FlexVia: A flexible via enabling novel chip designs for memory and optical storage applications

Silicon microchips consist of a base layer of silicon with active devices (transistors) in the surface plane. Above it, a complex three dimensional network of horizontal copper interconnects and vertical tungsten plugs connect the active devices together. Antifuses are widely used to permanently program integrated circuits (ICs). ICs that use antifuse technology employ a thin barrier of non-conducting amorphous silicon between two metal conductors. When a sufficiently high voltage is applied across the amorphous silicon it is turned into a polycrystalline silicon-metal alloy with a low resistance, which is conductive, defining a custom circuit after manufacture. Antifuse programmable logic devices are one-time programmable.

The FlexVia allows for movable vias (nanomechanical relays) with non-volatile properties. Silicon transistors are thus replaced by active high-speed vias. This way, switches and memory elements can be present in all locations of the 3D circuit, decreasing interconnect path lengths, decreasing dissipation and power, and increasing processor speed. Manufacturing cost is reduced significantly by removing the silicon processing while substrate material choice can be optimized for cost or thermal conductance (e.g. glass or thermally conductive AlN).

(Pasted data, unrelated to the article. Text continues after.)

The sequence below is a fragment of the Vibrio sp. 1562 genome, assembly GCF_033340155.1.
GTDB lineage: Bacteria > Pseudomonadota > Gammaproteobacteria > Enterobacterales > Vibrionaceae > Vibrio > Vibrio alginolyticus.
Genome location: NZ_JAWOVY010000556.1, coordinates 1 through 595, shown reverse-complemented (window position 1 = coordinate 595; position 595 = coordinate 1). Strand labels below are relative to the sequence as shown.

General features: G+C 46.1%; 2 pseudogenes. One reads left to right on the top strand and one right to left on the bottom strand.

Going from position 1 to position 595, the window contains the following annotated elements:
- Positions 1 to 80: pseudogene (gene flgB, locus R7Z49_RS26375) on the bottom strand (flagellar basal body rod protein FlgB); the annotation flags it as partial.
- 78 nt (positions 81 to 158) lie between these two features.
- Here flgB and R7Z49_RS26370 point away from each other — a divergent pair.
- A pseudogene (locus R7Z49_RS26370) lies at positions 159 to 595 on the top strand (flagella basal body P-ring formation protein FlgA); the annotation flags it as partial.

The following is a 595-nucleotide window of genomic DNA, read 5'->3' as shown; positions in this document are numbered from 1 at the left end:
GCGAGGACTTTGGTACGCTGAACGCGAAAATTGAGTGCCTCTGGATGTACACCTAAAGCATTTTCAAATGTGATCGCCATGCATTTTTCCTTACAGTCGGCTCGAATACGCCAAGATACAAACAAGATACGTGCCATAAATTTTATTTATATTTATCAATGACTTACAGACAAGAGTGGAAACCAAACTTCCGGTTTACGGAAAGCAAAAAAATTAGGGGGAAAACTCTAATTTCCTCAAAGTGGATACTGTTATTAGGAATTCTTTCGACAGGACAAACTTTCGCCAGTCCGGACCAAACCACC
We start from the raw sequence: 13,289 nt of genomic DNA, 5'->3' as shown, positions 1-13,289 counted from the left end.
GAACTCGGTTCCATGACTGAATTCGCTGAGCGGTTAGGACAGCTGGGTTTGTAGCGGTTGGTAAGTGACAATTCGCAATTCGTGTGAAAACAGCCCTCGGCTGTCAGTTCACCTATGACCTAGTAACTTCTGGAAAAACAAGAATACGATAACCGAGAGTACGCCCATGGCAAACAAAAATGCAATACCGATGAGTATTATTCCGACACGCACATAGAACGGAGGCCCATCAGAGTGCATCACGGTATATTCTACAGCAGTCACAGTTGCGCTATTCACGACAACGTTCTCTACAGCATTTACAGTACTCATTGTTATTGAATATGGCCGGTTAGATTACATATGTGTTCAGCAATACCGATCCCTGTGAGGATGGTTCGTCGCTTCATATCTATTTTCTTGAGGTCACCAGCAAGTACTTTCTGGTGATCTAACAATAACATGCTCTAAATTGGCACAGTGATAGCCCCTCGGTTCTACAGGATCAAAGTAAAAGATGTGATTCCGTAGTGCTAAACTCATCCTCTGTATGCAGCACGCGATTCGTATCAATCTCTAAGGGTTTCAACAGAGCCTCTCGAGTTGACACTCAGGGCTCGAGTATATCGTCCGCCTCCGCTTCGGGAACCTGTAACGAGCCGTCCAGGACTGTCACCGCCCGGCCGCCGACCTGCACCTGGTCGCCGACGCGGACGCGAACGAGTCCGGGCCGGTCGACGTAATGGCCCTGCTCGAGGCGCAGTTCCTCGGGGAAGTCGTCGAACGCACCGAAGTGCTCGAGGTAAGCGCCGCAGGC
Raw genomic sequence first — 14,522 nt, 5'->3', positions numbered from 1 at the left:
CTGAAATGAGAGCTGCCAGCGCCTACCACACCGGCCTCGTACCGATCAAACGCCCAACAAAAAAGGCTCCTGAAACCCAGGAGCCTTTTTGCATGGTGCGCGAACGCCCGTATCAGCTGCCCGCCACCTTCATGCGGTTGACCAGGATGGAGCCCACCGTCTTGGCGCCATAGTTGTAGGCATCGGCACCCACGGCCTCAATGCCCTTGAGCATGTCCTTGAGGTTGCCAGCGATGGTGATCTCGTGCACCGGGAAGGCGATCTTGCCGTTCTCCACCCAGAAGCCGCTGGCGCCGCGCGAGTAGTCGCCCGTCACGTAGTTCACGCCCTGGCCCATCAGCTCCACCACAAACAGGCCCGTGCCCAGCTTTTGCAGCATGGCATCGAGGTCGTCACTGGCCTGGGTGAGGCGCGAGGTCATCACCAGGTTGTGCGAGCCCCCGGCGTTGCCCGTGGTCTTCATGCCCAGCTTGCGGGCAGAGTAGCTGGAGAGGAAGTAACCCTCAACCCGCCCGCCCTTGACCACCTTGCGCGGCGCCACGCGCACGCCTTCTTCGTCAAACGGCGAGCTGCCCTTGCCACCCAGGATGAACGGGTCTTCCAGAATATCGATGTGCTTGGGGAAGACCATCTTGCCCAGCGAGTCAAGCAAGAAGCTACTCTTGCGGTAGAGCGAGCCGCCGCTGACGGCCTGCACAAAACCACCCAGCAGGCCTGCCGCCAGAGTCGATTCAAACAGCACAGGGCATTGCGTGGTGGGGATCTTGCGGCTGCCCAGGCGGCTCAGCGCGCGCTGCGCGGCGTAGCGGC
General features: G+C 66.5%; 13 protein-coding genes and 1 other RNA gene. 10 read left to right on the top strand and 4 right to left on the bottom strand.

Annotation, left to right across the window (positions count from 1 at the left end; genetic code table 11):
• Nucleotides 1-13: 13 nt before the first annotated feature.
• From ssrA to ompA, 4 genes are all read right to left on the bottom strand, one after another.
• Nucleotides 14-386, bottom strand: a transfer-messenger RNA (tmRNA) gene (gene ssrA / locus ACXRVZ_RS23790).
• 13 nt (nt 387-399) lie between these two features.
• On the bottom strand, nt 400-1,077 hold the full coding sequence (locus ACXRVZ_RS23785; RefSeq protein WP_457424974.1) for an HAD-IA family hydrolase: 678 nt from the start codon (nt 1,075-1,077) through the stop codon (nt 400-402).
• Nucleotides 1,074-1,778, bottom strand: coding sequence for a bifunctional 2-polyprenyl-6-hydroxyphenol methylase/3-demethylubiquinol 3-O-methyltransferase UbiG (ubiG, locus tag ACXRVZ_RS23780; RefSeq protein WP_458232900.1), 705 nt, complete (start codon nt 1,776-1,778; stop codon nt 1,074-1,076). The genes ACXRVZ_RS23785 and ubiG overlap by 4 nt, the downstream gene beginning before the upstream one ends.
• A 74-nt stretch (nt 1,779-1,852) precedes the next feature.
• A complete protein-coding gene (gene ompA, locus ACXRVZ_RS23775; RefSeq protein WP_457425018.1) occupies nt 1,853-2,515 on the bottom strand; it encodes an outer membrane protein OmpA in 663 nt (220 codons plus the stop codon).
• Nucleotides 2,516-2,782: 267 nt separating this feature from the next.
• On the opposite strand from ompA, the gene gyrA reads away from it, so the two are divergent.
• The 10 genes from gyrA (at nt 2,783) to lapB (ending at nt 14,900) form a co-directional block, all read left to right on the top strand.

Electrostatic attraction is used to move the flexible via. Non-volatility is provided by Van der Waals attraction. Low power is achieved by using complementary switches, such that no continuous current flows (similar to CMOS logic).

To summarize, key advantages include:

• High speed: Low ON switch-resistance leads to low RC delays, no ohmic contacts, shorter interconnect paths
• Low power: Through electrostatics and complementary switching
• Radiation hard: No charge storage/leakage
• Wide temperature: operates in a wide temperature range
• All metal: Ultra Large Scale Integration with metal lines only
• Cost effective: fewer lithography steps
• 3D integrated: Reduced interconnect complexity due to 3D local presence of logic/memory


The technology is broadly applicable in the MEMS/NEMS and semiconductor industry. Chips produced with the flexible via can be used in place of current technology for CMOS digital logic, solid state memory (DRAM, SRAM, FLASH), hard disks, optical disks (for data storage) and more. The flexible via addresses several limitations inherent in integrated circuit architectures. Semiconductor scaling is compromised by the presence of both metallic interconnects and semiconducting elements. Problems include:

• High local doping is required, and as devices get smaller the risk is increased that the dopants will diffuse over the active devices.
• A fast non-volatile memory element is lacking.
• The different and often incompatible materials (semiconductors, metals) require intricate barrier layers and a large number of mask steps
• Active elements can be placed only in the bottom layer, resulting in long (and slower) interconnect paths.

The FlexVia can address these issues by replacing a vertical via with a nano-electromechanically movable tungsten via. This movable via can form both a logic switching element and a memory element. This distributes logic and memory elements in 3D over an integrated circuit, decreasing interconnect path length, increasing IC speed and eliminating complex and costly manufacturing issues by enabling an all metal IC.

Intellectual Property Status: Patent(s) Pending